Well, it is not exactly secret. The fine print of the agreements you quickly "click yes" too has a paragraph about what is going to happen when you use that piece of software. Yet, you get the idea. Because if you are like me, you never read the agreement. And all that legal stuff. So, the process might as well be secret.

Let me return to privacy. I have no problem with being tracked through a web site - and being sent ads of possible interest. That is the American way. One of the reasons we have become the envy of much of the world is because we do offer a choice. You and I learn about choice when there is advertising, marketing, PR, merchandising, sales promotion and direct marketing. Take these disciplines away and we're little better than a third world country.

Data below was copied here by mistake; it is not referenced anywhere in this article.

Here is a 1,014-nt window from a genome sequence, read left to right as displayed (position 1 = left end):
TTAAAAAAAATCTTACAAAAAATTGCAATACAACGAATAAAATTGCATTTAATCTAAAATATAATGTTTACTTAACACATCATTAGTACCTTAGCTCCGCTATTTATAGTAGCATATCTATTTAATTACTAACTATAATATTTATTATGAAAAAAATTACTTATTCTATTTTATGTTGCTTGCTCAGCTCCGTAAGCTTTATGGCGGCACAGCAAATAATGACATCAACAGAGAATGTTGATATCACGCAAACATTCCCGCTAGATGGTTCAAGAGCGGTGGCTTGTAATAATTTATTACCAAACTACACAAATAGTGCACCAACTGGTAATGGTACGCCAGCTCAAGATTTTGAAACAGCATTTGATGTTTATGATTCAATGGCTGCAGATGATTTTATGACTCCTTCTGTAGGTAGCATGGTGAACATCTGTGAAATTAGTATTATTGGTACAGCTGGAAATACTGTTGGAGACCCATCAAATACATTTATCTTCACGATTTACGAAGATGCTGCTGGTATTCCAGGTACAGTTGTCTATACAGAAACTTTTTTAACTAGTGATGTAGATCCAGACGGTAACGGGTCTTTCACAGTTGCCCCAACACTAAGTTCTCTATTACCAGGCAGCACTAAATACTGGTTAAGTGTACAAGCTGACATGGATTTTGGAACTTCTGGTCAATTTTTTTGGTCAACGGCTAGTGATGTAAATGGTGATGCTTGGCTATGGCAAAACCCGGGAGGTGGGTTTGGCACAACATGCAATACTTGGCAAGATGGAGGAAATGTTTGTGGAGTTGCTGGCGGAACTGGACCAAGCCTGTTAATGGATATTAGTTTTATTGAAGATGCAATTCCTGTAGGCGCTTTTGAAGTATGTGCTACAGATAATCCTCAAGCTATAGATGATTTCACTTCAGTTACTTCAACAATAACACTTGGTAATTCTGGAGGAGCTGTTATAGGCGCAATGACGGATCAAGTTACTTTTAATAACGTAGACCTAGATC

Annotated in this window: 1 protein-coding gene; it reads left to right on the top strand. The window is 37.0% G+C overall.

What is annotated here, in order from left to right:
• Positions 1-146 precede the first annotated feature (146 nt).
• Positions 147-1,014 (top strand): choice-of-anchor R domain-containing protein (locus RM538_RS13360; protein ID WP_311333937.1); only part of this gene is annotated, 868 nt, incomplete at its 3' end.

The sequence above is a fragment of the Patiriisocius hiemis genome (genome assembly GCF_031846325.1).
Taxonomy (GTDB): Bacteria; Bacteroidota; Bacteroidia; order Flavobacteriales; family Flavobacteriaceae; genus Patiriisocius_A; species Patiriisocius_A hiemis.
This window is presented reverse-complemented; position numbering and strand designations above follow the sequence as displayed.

Yes, I do not think spyware or cookies is invading my privacy. Instead, firms using this technology are using what they learn to bring me a personalized message. Or news I may not know about. And can learn from. I look at this as good - I do not look at this system as evil.

Let's end with a few words about P3P -- Platform for Privacy Preferences. On the surface this organization looks and sounds good. They're creating a privacy system and "selling" the concept to major web sites. A common way to define and talk about privacy. Yet, I am one who is a bit skeptical. Sounds too much like a law or government big brother. Education is one thing - dictatorship is another.

So, I will change my drivers license number - taking my social security number off. Yet, I like it when a marketer markets to me.

Ray's Products

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Integrate ... and Repeat

A few weeks ago, just before the Oscar awards were announced, John Gaffney wrote an E-article I found to have a direct marketing slant.

It was titled "Marketing Focus ... And the Oscar Goes to Pepsi!"